Friday, October 20, 2017

Giant Things of Oaks, PA

Friday, October 20, 2017
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I just remembered I still have a blog, such as it is. 
And one of my most favorite-ist blog post categories ever is Giant Things. Go ahead. Search the Bill of the Birds archives and let the wonders fill your eyes. And your nightmares.

This beauty of a Giant Thing is in Oaks, Pennsylvania, standing outside an indoor amusement park and immediately adjacent to the Greater Philadelphia Expo Center, where we just held the third-annual American Birding Expo. My guess is Ol' Jughead used to be holding a wrench or some other sort of tool, advertising a car repair center. Now he's standing, empty handed, on the edge of a parking lot, next to his buddy, Life-size Giraffe.

Lifesize Giraffe and extraneous minutiae.


Ben and I spied the Giant Things and had to hold an impromptu photo session. We like to get selfies for use with our "Out There Wth the Birds" podcast. Check out episode 21 in which we walk the aisles of the 2017 Expo, talking to ourselves and others.
No, Ben is not head butting Jughead in the photo above.

Later in the weekend, the Expo staff from Bird Watcher's Digest, along with two of our super volunteers, Ann Hannon and Jessica Melfi, struck a pose with Juggers.

You can find these Giant Things for yourself, when you come to NEXT YEAR'S EXPO, September 21 to 23, 2018, at the Greater Philadelphia Expo Center.

If you come, we can take a selfie!

Thursday, June 8, 2017

Spring Migration 2017, Part 2

Thursday, June 8, 2017
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Birders at Magee Marsh.

For those of us who are still scratching our heads about this year's spring bird migration, there seem to be more questions than answers and, of course, theories aplenty. Only yesterday (June 8) there was a female black-throated green warbler in our yard in southeast Ohio—a bird that should be in the northern forests brooding eggs or feeding nestlings by now.

The dedicated news team at our Out There With the Birds podcast sent Ben Lizdas, cub reporter, into the field to speak to two migration experts for a special episode focused on spring migration. Ben spoke with Greg Neise of the American Birding Association and Dr. David LaPuma, director of the  Cape May Bird Observatory.
Greg Neise of the American Birding Association.
Dr. David LaPuma of Cape May Birding Observatory.
















Both of these guys are avid birders with loads of spring migration experience—Greg primarily in the upper Midwest in Illinois and David in both Wisconsin and New Jersey. I found what they had to say quite informative and most interesting.

You can hear their take on spring migration 2017 by listening to Episode 13 of Out There With the Birds: Spring Migration Report.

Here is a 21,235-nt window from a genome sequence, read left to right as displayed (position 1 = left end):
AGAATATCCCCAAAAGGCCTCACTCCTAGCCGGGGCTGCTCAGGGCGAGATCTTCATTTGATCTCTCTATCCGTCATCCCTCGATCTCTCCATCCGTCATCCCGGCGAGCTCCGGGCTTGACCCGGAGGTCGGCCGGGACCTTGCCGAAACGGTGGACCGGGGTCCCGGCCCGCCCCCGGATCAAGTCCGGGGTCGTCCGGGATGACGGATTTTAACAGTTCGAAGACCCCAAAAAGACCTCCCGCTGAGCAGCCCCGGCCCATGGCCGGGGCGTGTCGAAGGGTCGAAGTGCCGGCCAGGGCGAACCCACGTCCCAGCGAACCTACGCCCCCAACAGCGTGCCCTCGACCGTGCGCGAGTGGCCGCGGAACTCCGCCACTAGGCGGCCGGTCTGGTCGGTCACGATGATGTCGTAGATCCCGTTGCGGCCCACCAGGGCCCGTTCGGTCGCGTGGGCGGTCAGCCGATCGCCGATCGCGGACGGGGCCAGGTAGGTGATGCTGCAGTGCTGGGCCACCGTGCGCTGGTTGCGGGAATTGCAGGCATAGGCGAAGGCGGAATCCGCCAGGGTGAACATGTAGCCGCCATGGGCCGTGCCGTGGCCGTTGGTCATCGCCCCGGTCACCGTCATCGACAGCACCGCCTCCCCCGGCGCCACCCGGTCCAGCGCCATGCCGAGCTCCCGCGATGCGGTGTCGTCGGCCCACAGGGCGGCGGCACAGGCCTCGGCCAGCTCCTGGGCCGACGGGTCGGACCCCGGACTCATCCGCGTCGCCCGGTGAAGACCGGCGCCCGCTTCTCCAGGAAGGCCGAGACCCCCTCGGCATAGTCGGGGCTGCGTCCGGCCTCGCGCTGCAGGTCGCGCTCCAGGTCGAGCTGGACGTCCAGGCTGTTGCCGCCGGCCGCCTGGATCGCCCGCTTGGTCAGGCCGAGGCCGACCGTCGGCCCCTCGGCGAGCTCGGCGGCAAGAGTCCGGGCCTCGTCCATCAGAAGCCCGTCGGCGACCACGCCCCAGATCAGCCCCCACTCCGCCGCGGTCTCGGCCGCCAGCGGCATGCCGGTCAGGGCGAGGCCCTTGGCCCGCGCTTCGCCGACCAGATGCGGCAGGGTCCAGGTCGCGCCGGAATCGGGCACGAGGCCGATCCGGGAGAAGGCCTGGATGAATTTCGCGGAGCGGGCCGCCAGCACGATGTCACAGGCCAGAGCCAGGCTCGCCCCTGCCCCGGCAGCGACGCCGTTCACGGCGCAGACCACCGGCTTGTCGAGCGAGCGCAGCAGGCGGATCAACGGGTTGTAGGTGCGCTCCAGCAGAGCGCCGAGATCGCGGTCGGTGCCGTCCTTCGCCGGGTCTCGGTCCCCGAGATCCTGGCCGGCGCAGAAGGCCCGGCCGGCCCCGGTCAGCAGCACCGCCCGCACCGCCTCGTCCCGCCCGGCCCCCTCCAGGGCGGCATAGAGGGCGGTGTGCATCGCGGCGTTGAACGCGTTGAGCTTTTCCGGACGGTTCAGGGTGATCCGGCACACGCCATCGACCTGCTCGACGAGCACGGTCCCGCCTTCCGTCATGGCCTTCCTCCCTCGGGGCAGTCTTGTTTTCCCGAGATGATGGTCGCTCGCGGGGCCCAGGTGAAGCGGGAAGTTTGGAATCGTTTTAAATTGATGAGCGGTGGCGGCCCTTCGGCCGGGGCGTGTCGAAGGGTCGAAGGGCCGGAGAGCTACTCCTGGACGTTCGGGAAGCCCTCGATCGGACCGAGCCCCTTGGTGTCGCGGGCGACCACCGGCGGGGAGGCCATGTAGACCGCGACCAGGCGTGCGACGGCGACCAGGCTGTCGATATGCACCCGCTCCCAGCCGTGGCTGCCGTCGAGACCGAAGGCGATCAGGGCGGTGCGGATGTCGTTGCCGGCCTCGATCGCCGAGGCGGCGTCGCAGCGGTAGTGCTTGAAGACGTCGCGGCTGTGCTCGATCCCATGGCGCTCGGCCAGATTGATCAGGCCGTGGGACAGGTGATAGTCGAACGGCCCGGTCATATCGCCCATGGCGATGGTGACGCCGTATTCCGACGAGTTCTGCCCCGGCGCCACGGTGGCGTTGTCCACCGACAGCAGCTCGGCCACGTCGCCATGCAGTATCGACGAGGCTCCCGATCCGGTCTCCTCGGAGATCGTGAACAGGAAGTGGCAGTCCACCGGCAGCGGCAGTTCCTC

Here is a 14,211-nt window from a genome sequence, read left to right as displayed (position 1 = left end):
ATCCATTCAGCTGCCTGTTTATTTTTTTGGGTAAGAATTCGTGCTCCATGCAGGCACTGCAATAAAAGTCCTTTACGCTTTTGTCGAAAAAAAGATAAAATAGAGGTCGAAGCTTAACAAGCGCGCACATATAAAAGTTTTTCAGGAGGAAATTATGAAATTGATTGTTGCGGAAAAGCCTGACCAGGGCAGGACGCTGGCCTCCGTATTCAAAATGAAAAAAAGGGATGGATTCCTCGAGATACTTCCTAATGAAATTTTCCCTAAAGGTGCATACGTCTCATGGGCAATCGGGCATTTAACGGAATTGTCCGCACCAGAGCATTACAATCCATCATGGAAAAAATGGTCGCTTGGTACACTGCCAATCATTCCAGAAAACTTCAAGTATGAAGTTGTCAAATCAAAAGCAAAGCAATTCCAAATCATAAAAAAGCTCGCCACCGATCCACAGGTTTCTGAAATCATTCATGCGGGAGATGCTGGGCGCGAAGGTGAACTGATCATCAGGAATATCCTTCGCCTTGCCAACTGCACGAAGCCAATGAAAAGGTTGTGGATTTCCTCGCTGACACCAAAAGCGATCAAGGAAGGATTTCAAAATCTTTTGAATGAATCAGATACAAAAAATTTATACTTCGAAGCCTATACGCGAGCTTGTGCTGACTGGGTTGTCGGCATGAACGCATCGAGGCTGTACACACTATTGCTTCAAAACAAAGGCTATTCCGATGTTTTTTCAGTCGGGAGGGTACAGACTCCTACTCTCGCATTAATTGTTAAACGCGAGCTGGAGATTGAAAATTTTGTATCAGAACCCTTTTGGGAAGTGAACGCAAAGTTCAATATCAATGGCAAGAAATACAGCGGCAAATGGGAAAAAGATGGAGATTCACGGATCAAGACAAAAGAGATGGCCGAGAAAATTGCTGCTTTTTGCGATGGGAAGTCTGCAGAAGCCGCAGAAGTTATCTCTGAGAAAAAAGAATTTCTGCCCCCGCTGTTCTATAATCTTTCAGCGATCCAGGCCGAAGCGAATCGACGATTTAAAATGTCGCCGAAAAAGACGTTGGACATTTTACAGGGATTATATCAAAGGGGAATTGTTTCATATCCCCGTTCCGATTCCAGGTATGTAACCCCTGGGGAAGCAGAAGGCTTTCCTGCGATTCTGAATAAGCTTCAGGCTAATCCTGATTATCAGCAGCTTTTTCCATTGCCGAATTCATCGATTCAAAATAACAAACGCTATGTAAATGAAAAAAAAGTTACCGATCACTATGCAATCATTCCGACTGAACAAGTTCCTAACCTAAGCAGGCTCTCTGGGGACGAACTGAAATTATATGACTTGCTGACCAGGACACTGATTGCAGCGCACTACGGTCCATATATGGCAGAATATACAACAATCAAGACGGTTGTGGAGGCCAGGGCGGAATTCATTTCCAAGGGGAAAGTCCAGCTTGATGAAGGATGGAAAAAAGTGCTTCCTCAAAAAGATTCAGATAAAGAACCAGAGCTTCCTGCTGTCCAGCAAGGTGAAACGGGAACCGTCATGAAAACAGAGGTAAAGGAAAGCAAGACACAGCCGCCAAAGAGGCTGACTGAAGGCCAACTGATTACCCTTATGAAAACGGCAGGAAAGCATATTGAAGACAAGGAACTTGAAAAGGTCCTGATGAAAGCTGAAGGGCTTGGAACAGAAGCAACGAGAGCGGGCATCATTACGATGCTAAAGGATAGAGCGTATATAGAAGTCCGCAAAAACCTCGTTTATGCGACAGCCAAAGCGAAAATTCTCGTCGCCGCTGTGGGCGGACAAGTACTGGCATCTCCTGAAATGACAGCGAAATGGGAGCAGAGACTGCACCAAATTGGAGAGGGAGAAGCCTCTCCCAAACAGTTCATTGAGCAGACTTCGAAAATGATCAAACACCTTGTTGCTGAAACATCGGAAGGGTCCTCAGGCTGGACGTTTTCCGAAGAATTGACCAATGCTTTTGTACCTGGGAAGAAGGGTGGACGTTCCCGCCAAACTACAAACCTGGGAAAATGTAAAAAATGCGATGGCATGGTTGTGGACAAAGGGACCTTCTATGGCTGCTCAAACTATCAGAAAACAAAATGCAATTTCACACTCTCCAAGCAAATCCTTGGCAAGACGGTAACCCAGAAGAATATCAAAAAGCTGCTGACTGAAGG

Enjoy and happy (late) spring birding!
Your OTWTB podcast hosts Bill (left) and Ben (cub reporter).

Thursday, May 25, 2017

How Was Your Spring Migration?

Thursday, May 25, 2017
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Taking a respite from posting all my content, quips, and thoughts to the immediate-gratification machines of the social media channels, I thought I'd add a pithy question here on the dusty old Bill of the Birds blog.

Male cerulean warbler.

So...How was spring migration in your area?

I'm hearing that the spectacle of migration was quite unimpressive in many parts of the eastern half of the United States. I was at Magee Marsh in northwestern Ohio from May 10 to 14—which normally would be at or near the peak of spring songbird migration. My experience was one of "more people than birds," which is unusual for that spot at that season. Even at my farm in southeastern Ohio the migration seemed to be in dribs and drabs with no single day standing out as impressive or amazing.

All of this begs the question: Is this our new subdued migration reality? Have we reached (or passed) some sort of songbird-population tipping point where numbers of warblers, thrushes, tanager, orioles, vireos, etc, have crashed? In other words, are we experiencing "Silent Spring?"

Or, is this spring an anomaly, affected by weather, foliage development, insect hatches, etc?

I'd love to hear how the migration was in your region. Please use the comments section here, or comment on the inevitable Facebook and Twitter posts for this blog topic.

In an upcoming episode of our Out There With the Birds podcast, Ben Lizdas interviews several avid birders about the spring migration of 2017. Tune in to find out what they say.

Male prairie warbler.

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